James Billington's Fire in the Minds of Men. This is a weighty and powerful tome.
Of course, one can do no better than beginning on the French Revolution by reading Dickens' A Tale of Two Cities (which we read in class) and Baroness Emuska Orczy's The Scarlet Pimpernel.
Friday, September 17, 2010
SEASON of mists and mellow fruitfulness,
Close bosom-friend of the maturing sun;
Conspiring with him how to load and bless
With fruit the vines that round the thatch-eves run;
To bend with apples the moss’d cottage-trees,
And fill all fruit with ripeness to the core;
To swell the gourd, and plump the hazel shells
With a sweet kernel; to set budding more,
And still more, later flowers for the bees,
Until they think warm days will never cease,
For Summer has o’er-brimm’d their clammy cells.
Who hath not seen thee oft amid thy store?
Sometimes whoever seeks abroad may find
Thee sitting careless on a granary floor,
Thy hair soft-lifted by the winnowing wind;
Or on a half-reap'd furrow sound asleep,
Drows’d with the fume of poppies, while thy hook
Spares the next swath and all its twined flowers:
And sometimes like a gleaner thou dost keep
Steady thy laden head across a brook;
Or by a cyder-press, with patient look,
Thou watchest the last oozings hours by hours.
Where are the songs of Spring? Ay, where are they?
Think not of them, thou hast thy music too,—
While barred clouds bloom the soft-dying day,
And touch the stubble plains with rosy hue;
Then in a wailful choir the small gnats mourn
Among the river sallows, borne aloft
Or sinking as the light wind lives or dies;
And full-grown lambs loud bleat from hilly bourn;
Hedge-crickets sing; and now with treble soft
The red-breast whistles from a garden-croft;
And gathering swallows twitter in the skies.
Readings for the Week:
A Tale of Two Cities should now be finished. Keep quiet and low if you have not finished. You will be penalized after Wednesday if not finished!
The Great Siege will now be the focus of this week's reading. Strap on your armor, dig in, and prepare to repel Soleyman's Janissaries.
How Should We Then Live?--Read chapters 5, 6, and 7. These sections continue with the Reformation and then move into the Enlightenment and Modern Science.
The Bondage of the Will--Read the Translator's note and the "Historical and Theological Introduction."
Monday: Full class, no holds barred discussion of A Tale of Two Cities.
Themes, characters, plot development, coincidences, and style.
The message of Redemption
Preview of Schaeffer's videos for the week
Tuesday: HSWTL video, part 5, The Revolutionary Age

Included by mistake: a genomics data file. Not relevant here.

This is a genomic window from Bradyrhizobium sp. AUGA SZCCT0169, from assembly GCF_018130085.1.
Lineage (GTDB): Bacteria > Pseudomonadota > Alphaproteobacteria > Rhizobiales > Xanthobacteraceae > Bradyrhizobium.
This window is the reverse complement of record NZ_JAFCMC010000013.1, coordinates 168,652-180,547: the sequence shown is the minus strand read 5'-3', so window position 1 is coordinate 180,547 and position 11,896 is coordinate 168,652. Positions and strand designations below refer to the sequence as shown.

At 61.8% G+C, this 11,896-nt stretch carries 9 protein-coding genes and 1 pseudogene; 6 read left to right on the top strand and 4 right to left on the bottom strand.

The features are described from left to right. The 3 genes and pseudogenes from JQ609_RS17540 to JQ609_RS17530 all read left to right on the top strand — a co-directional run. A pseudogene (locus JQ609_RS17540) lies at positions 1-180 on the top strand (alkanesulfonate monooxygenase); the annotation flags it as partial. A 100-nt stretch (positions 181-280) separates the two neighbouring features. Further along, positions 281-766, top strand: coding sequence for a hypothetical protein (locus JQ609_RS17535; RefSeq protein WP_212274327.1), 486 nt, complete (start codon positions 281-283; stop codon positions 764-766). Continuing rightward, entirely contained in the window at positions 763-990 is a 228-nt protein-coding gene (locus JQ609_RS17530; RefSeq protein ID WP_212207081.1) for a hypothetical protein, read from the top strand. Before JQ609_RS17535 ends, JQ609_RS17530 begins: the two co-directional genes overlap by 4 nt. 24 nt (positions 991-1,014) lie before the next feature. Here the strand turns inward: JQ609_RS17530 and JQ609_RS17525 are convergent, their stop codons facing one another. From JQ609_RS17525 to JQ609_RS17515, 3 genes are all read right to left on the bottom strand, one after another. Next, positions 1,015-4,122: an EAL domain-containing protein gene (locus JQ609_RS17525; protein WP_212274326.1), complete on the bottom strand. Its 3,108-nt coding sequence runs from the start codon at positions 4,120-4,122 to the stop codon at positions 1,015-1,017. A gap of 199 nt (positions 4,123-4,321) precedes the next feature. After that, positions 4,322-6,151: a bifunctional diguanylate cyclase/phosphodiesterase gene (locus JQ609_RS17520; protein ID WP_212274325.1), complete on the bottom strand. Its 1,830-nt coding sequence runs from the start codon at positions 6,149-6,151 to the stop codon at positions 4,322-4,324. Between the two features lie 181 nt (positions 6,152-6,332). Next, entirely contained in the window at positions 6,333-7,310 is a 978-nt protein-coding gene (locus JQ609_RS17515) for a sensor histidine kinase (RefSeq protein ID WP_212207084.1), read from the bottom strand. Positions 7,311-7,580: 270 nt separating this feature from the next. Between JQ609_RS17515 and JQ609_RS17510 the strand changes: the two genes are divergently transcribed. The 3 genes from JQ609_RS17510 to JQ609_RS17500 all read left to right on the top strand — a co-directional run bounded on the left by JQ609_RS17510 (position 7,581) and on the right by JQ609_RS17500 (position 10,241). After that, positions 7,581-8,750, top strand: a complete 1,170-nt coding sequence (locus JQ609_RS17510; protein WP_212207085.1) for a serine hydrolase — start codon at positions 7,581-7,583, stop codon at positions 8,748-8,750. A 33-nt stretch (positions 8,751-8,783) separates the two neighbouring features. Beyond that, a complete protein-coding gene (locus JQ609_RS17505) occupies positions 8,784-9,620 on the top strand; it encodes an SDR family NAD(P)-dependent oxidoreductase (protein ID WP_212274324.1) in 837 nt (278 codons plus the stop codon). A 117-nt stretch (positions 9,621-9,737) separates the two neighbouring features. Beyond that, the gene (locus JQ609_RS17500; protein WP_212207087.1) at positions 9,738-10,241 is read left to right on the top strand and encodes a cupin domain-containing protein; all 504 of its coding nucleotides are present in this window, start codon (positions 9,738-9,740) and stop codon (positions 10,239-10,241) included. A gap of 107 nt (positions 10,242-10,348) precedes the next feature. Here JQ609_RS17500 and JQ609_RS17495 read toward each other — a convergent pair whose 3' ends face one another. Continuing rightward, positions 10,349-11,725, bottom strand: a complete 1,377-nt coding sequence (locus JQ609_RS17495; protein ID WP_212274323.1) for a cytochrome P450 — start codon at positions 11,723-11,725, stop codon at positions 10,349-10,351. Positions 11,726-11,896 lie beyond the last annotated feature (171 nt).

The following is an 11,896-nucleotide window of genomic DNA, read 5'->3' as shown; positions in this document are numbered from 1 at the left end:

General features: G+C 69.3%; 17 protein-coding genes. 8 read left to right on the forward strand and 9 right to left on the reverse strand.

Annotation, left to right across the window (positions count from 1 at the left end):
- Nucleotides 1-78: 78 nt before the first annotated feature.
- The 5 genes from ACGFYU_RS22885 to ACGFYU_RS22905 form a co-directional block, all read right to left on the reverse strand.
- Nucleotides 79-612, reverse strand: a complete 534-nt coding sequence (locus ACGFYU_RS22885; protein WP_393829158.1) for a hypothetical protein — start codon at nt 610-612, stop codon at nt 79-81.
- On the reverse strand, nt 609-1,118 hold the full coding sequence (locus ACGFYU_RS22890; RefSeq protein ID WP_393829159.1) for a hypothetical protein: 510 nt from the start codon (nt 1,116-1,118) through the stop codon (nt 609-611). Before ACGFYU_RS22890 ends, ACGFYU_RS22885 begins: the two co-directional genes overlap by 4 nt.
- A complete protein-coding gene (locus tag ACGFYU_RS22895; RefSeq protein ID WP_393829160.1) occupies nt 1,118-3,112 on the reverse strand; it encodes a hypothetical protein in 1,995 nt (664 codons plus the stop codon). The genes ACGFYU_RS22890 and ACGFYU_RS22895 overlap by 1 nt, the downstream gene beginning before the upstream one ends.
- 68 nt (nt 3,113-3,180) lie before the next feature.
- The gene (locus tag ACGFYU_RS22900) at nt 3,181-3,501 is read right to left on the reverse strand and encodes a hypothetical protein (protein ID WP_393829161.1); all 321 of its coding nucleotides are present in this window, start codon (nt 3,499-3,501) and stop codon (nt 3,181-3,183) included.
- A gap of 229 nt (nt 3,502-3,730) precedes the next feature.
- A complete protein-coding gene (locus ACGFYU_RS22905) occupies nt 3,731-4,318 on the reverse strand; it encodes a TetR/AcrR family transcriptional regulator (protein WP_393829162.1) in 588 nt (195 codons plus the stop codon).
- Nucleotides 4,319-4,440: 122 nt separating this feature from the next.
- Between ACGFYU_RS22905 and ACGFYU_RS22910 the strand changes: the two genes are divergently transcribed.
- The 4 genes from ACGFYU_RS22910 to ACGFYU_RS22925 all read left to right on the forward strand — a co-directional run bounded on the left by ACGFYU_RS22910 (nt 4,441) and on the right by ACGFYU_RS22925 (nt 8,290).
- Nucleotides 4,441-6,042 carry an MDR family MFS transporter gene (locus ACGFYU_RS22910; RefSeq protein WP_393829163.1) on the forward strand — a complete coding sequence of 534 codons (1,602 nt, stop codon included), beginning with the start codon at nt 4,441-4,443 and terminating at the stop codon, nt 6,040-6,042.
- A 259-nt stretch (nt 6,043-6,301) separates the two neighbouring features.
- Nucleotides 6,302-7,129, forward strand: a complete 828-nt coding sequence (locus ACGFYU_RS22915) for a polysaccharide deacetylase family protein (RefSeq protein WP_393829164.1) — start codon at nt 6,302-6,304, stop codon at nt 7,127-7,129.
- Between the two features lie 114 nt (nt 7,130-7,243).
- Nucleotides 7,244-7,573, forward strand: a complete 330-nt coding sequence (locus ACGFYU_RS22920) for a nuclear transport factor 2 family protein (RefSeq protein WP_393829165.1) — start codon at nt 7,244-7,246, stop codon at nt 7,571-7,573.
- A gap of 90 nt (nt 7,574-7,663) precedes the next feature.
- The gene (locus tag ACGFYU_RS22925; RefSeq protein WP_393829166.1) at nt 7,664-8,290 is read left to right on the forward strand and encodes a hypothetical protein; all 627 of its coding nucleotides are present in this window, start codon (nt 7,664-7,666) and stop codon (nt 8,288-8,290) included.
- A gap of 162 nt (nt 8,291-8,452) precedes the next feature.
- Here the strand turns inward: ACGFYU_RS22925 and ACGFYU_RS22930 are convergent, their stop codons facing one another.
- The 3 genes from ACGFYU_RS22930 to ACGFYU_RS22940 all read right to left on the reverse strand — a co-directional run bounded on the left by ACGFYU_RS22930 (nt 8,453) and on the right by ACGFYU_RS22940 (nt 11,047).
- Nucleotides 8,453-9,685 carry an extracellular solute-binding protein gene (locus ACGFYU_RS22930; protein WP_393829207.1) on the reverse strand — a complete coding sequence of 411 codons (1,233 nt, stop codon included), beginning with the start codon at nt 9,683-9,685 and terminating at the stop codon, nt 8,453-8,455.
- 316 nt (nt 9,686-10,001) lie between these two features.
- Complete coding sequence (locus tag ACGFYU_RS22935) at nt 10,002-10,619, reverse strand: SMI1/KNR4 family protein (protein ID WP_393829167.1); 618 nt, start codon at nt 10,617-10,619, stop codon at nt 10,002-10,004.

Survey and begin studying the lengthy list of Key Events & Persons
Work on and keep up with the Discussion Questions
Wednesday: Test over Revolutionary Age Terms
Graded Assessments of A Tale of Two Cities reading and comprehension
The World of Charles V, Sulieman the Magnificent, &
the Knights of Malta
Thursday: Welcome Autumn with John Keats' poem--"To Autumn"
HSWTL video, part 6, The Scientific Age
Survey and study yet one more lengthy list of Key Events & Persons
More discussion of The Great Siege.
Friday: Test over Events and Persons from the Scientific Age
Survey the Landscape: Books Read, Ideas Discussed, Issues Raised.
ISSUES & CONCERNS:
1. Don't fall behind in your readings. HSWTL discussion questions, learning terms, & experiencing literature.
2. A massive Charles Dickens Test is on the horizon.
3. A great Tale of Two Cities theme is coming soon.
4. Bondage of the Will, the Luther biography, & Luther--the movie are all converging on our class.
Charles Dickens said, "There are books of which the backs and the covers are by far the best parts."
Mr. House then told him, "But not the books we read in Humanities."
Friday, September 10, 2010
A Tale of Two Cities--Press on to the exciting conclusion of this book!
Who said it? What was the context?
"If you could say, with truth, to your own solitary heart, to-night, 'I have secured to myself the love and attachment, the gratitude or respect, of no human creature; I have won myself a tender place in no regard; I have done nothing good or serviceable to be remembered by!' your seventy-eight years would be seventy-eight heavy curses; would they not?"
George Grant, The Last Crusader: The Untold Story of Christopher Columbus
Interestingly, that medieval period has commonly been described as the Dark Ages—as if the light of civilization had been unceremoniously snuffed out for a time. It has similarly been dubbed The Middle Ages—as if it were a sort of gaping parenthesis in mankind’s long upward march to modernity.
It was in fact, anything but dark or middling. Perhaps our greatest fault today is that we limit ourselves by a chronological parochialism. It is difficult for us to attribute anything but backwardness to those epochs and cultures that do not share our goals and aspirations.